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DTCI: Mediation confidentiality

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kyrouacBy Scott M. Kyrouac

The Indiana Supreme Court in Dennis Jack Horner v. Marcia (Horner) Carter, 34S02-1210-DR-582, corrected the Indiana Court of Appeals opinion that the confidentiality of mediation can be broken.

In this case, the husband Dennis Horner wanted to provide testimony about what he said at the mediation as evidence that a mistake had been made in drafting the final settlement agreement. The trial court excluded testimony about the confidential discussions. The Indiana Court of Appeals affirmed the denial of relief but indicated that the trial court’s exclusion of the husband’s testimony was in error.

Attorneys and mediators support the decision that what is said in mediation is confidential. The Indiana Supreme Court noted the Court of Appeals had based its decision on the Uniform Mediation Act drafted by the National Conference of Commissioners on Uniform State Laws. UMA would permit disclosure and discovery of conduct and statements made during mediation in certain circumstances. However, Indiana has not adopted the UMA rules. Instead, Indiana adheres to the Alternative Dispute Resolution Rule 2.11, which holds that evidence of conduct or statements made in compromise negotiations or mediation is inadmissible except when offered for a purpose other than to prove liability for or invalidity of the claim or its amount. Chief Justice Brent Dickson wrote:

“Indiana judicial policy strongly urges the amicable resolution of disputes and thus embraces a robust policy of confidentiality of conduct and statements made during negotiation and mediation. The benefits of compromise settlement agreements outweigh the risks that such policy may on occasion impede access to otherwise admissible evidence on an issue.”

As both a mediator and as an attorney, this author welcomes the Supreme Court’s clarification and continued protection of the confidential nature of mediation.•

Mr. Kyrouac is the current Indiana Representative to DRI and is a former president of the association. He is a partner in Wilkinson Goeller Modesitt Wilkinson & Drummy in Terre Haute. The opinions expressed in this article are those of the author.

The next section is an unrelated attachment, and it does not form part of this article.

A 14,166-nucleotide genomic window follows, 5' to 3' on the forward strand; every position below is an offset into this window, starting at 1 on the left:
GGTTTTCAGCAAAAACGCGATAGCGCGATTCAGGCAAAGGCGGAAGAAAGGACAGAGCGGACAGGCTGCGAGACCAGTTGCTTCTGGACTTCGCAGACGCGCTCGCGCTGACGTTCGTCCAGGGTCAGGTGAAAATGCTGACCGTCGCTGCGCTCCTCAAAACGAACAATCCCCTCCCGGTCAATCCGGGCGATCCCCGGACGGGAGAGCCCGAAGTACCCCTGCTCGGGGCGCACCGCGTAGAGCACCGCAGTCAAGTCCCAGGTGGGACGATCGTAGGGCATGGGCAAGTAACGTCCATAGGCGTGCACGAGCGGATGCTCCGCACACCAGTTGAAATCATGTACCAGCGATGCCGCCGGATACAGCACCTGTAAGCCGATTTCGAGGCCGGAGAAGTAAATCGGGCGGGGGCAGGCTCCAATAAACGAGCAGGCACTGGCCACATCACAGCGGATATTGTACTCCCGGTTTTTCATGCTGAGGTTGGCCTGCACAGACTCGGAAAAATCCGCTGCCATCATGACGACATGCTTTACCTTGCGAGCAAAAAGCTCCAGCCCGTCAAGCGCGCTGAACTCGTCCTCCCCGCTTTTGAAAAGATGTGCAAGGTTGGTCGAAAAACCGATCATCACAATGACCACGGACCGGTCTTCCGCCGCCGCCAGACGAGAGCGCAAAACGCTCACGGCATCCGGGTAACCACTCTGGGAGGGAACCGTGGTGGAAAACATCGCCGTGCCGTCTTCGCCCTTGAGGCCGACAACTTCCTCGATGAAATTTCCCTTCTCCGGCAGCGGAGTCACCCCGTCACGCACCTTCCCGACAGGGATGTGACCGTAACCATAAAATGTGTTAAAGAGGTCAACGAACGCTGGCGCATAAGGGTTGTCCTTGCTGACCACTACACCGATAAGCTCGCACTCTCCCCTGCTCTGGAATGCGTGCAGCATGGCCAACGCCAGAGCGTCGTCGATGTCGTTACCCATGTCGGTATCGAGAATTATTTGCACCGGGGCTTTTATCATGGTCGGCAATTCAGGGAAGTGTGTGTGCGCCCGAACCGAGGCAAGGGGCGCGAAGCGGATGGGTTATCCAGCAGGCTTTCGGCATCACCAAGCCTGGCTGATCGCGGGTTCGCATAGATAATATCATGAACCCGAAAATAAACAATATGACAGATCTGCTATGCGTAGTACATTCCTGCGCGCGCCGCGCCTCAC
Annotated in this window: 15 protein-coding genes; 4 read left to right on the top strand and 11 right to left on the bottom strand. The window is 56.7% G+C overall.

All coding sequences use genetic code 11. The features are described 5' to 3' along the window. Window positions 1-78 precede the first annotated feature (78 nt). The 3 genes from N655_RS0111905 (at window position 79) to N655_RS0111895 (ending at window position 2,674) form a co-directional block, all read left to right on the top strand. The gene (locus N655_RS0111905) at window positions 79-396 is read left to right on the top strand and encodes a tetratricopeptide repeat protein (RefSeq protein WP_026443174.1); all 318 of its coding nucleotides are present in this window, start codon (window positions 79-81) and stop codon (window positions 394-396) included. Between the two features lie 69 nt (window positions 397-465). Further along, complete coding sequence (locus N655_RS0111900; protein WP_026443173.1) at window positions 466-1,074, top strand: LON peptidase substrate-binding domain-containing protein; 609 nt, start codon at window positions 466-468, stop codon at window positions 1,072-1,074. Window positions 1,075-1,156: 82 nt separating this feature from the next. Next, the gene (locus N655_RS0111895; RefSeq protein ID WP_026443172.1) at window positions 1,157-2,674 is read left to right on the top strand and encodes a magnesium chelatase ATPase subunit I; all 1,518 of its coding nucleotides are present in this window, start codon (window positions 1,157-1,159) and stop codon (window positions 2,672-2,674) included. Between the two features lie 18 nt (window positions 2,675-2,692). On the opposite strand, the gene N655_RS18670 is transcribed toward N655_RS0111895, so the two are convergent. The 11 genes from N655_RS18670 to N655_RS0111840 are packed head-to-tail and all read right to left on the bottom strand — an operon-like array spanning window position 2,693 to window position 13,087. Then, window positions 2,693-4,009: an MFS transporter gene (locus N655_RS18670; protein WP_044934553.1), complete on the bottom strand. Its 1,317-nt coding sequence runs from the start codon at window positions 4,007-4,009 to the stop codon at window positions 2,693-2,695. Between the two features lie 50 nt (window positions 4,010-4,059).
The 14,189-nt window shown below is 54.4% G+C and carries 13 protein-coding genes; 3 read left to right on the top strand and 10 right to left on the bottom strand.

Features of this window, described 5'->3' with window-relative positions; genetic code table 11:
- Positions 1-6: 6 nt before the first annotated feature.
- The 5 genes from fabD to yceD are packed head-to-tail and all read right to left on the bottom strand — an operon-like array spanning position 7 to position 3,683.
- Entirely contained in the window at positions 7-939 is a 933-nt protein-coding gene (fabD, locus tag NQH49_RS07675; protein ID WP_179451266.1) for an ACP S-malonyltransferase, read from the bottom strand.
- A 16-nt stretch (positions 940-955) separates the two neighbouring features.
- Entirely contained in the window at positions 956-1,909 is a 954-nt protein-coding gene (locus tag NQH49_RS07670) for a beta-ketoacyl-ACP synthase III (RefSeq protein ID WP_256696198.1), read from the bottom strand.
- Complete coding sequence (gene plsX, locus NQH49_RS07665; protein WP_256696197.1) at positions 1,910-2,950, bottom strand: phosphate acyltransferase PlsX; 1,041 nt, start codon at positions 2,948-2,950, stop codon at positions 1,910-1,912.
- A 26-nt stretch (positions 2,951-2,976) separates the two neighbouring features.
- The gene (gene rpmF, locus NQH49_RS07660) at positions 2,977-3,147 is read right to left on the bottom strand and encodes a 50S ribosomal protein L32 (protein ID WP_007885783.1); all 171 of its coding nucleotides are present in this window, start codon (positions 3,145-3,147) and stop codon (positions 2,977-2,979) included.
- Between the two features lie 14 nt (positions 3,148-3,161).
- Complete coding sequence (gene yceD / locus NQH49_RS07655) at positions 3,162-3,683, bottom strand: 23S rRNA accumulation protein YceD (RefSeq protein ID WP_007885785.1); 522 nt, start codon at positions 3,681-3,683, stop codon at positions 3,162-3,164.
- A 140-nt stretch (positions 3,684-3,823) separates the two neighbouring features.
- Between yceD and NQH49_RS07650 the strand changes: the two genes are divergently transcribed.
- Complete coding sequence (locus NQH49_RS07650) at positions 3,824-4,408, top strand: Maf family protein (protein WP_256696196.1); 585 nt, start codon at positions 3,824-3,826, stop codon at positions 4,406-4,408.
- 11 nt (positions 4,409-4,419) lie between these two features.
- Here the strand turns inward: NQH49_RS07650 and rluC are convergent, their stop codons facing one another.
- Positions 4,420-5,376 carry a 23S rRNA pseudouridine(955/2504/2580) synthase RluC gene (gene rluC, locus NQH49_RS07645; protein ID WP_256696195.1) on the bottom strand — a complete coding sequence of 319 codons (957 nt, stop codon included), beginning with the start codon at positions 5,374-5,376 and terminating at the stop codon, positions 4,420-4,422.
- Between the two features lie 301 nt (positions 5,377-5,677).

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  1. Someone off their meds? C'mon John, it is called the politics of Empire. Get with the program, will ya? How can we build one world under secularist ideals without breaking a few eggs? Of course, once it is fully built, is the American public who will feel the deadly grip of the velvet glove. One cannot lay down with dogs without getting fleas. The cup of wrath is nearly full, John Smith, nearly full. Oops, there I go, almost sounding as alarmist as Smith. Guess he and I both need to listen to this again: https://www.youtube.com/watch?v=CRnQ65J02XA

  2. Charles Rice was one of the greatest of the so-called great generation in America. I was privileged to count him among my mentors. He stood firm for Christ and Christ's Church in the Spirit of Thomas More, always quick to be a good servant of the King, but always God's first. I had Rice come speak to 700 in Fort Wayne as Obama took office. Rice was concerned that this rise of aggressive secularism and militant Islam were dual threats to Christendom,er, please forgive, I meant to say "Western Civilization". RIP Charlie. You are safe at home.

  3. It's a big fat black mark against the US that they radicalized a lot of these Afghan jihadis in the 80s to fight the soviets and then when they predictably got around to biting the hand that fed them, the US had to invade their homelands, install a bunch of corrupt drug kingpins and kleptocrats, take these guys and torture the hell out of them. Why for example did the US have to sodomize them? Dubya said "they hate us for our freedoms!" Here, try some of that freedom whether you like it or not!!! Now they got even more reasons to hate us-- lets just keep bombing the crap out of their populations, installing more puppet regimes, arming one faction against another, etc etc etc.... the US is becoming a monster. No wonder they hate us. Here's my modest recommendation. How about we follow "Just War" theory in the future. St Augustine had it right. How about we treat these obvious prisoners of war according to the Geneva convention instead of torturing them in sadistic and perverted ways.

  4. As usual, John is "spot-on." The subtle but poignant points he makes are numerous and warrant reflection by mediators and users. Oh but were it so simple.

  5. ACLU. Way to step up against the police state. I see a lot of things from the ACLU I don't like but this one is a gold star in its column.... instead of fighting it the authorities should apologize and back off.

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